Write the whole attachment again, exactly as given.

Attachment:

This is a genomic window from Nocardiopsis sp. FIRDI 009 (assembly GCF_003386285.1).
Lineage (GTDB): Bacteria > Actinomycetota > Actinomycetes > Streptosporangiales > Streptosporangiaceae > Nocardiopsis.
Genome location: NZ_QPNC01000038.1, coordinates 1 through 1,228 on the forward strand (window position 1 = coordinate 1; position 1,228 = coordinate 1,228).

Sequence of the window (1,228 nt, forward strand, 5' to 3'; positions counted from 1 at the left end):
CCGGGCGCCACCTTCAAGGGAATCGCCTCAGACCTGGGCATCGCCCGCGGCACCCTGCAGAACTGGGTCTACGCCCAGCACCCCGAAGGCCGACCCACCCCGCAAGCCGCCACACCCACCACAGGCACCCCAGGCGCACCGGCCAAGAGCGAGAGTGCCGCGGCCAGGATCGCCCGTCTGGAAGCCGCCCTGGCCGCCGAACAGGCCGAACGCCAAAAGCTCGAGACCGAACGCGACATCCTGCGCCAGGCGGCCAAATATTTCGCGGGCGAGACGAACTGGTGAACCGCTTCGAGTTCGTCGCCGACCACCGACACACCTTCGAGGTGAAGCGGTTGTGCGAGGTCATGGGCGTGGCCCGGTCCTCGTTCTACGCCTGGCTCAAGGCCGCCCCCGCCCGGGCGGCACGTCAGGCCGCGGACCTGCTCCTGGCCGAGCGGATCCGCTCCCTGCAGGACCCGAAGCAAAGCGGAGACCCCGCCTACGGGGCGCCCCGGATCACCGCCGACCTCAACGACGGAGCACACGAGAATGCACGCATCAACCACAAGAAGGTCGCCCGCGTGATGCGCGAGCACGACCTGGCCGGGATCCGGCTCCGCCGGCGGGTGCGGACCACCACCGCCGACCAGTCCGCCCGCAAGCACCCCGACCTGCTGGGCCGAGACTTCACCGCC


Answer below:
This is a genomic window from Nocardiopsis sp. FIRDI 009 (assembly GCF_003386285.1).
Lineage (GTDB): Bacteria > Actinomycetota > Actinomycetes > Streptosporangiales > Streptosporangiaceae > Nocardiopsis.
Genome location: NZ_QPNC01000038.1, coordinates 1 through 1,228 on the forward strand (window position 1 = coordinate 1; position 1,228 = coordinate 1,228).

Sequence of the window (1,228 nt, forward strand, 5' to 3'; positions counted from 1 at the left end):
CCGGGCGCCACCTTCAAGGGAATCGCCTCAGACCTGGGCATCGCCCGCGGCACCCTGCAGAACTGGGTCTACGCCCAGCACCCCGAAGGCCGACCCACCCCGCAAGCCGCCACACCCACCACAGGCACCCCAGGCGCACCGGCCAAGAGCGAGAGTGCCGCGGCCAGGATCGCCCGTCTGGAAGCCGCCCTGGCCGCCGAACAGGCCGAACGCCAAAAGCTCGAGACCGAACGCGACATCCTGCGCCAGGCGGCCAAATATTTCGCGGGCGAGACGAACTGGTGAACCGCTTCGAGTTCGTCGCCGACCACCGACACACCTTCGAGGTGAAGCGGTTGTGCGAGGTCATGGGCGTGGCCCGGTCCTCGTTCTACGCCTGGCTCAAGGCCGCCCCCGCCCGGGCGGCACGTCAGGCCGCGGACCTGCTCCTGGCCGAGCGGATCCGCTCCCTGCAGGACCCGAAGCAAAGCGGAGACCCCGCCTACGGGGCGCCCCGGATCACCGCCGACCTCAACGACGGAGCACACGAGAATGCACGCATCAACCACAAGAAGGTCGCCCGCGTGATGCGCGAGCACGACCTGGCCGGGATCCGGCTCCGCCGGCGGGTGCGGACCACCACCGCCGACCAGTCCGCCCGCAAGCACCCCGACCTGCTGGGCCGAGACTTCACCGCC